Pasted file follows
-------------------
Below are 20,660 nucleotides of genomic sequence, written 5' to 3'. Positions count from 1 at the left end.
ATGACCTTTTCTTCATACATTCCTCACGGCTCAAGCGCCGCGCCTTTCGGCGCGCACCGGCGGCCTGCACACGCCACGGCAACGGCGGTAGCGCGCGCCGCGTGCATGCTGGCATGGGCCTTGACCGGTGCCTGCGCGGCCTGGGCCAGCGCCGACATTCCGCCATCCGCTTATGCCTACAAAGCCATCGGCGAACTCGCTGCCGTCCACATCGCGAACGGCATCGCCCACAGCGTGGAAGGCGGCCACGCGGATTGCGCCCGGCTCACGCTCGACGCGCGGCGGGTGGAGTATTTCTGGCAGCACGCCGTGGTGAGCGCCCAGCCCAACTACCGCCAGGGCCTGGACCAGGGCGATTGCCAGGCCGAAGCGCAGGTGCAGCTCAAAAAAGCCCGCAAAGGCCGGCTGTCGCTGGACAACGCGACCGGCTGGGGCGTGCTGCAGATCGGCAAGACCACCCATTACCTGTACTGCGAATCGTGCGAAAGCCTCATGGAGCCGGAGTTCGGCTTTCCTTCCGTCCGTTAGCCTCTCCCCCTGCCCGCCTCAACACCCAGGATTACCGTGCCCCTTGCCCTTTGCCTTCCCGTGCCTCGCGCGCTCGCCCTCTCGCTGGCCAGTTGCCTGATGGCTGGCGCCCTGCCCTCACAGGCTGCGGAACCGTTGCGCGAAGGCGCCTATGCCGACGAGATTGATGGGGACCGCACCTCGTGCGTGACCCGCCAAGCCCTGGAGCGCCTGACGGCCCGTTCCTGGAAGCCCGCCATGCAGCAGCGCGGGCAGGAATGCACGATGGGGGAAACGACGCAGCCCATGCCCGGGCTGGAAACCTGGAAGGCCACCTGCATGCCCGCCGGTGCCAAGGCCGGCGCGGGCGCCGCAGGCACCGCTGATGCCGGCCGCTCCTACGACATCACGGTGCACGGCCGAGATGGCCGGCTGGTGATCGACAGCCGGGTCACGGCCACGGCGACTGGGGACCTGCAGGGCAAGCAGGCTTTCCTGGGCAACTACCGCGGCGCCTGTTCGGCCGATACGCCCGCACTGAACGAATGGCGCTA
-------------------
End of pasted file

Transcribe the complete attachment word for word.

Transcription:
Below are 20,660 nucleotides of genomic sequence, written 5' to 3'. Positions count from 1 at the left end.
ATGACCTTTTCTTCATACATTCCTCACGGCTCAAGCGCCGCGCCTTTCGGCGCGCACCGGCGGCCTGCACACGCCACGGCAACGGCGGTAGCGCGCGCCGCGTGCATGCTGGCATGGGCCTTGACCGGTGCCTGCGCGGCCTGGGCCAGCGCCGACATTCCGCCATCCGCTTATGCCTACAAAGCCATCGGCGAACTCGCTGCCGTCCACATCGCGAACGGCATCGCCCACAGCGTGGAAGGCGGCCACGCGGATTGCGCCCGGCTCACGCTCGACGCGCGGCGGGTGGAGTATTTCTGGCAGCACGCCGTGGTGAGCGCCCAGCCCAACTACCGCCAGGGCCTGGACCAGGGCGATTGCCAGGCCGAAGCGCAGGTGCAGCTCAAAAAAGCCCGCAAAGGCCGGCTGTCGCTGGACAACGCGACCGGCTGGGGCGTGCTGCAGATCGGCAAGACCACCCATTACCTGTACTGCGAATCGTGCGAAAGCCTCATGGAGCCGGAGTTCGGCTTTCCTTCCGTCCGTTAGCCTCTCCCCCTGCCCGCCTCAACACCCAGGATTACCGTGCCCCTTGCCCTTTGCCTTCCCGTGCCTCGCGCGCTCGCCCTCTCGCTGGCCAGTTGCCTGATGGCTGGCGCCCTGCCCTCACAGGCTGCGGAACCGTTGCGCGAAGGCGCCTATGCCGACGAGATTGATGGGGACCGCACCTCGTGCGTGACCCGCCAAGCCCTGGAGCGCCTGACGGCCCGTTCCTGGAAGCCCGCCATGCAGCAGCGCGGGCAGGAATGCACGATGGGGGAAACGACGCAGCCCATGCCCGGGCTGGAAACCTGGAAGGCCACCTGCATGCCCGCCGGTGCCAAGGCCGGCGCGGGCGCCGCAGGCACCGCTGATGCCGGCCGCTCCTACGACATCACGGTGCACGGCCGAGATGGCCGGCTGGTGATCGACAGCCGGGTCACGGCCACGGCGACTGGGGACCTGCAGGGCAAGCAGGCTTTCCTGGGCAACTACCGCGGCGCCTGTTCGGCCGATACGCCCGCACTGAACGAATGGCGCTA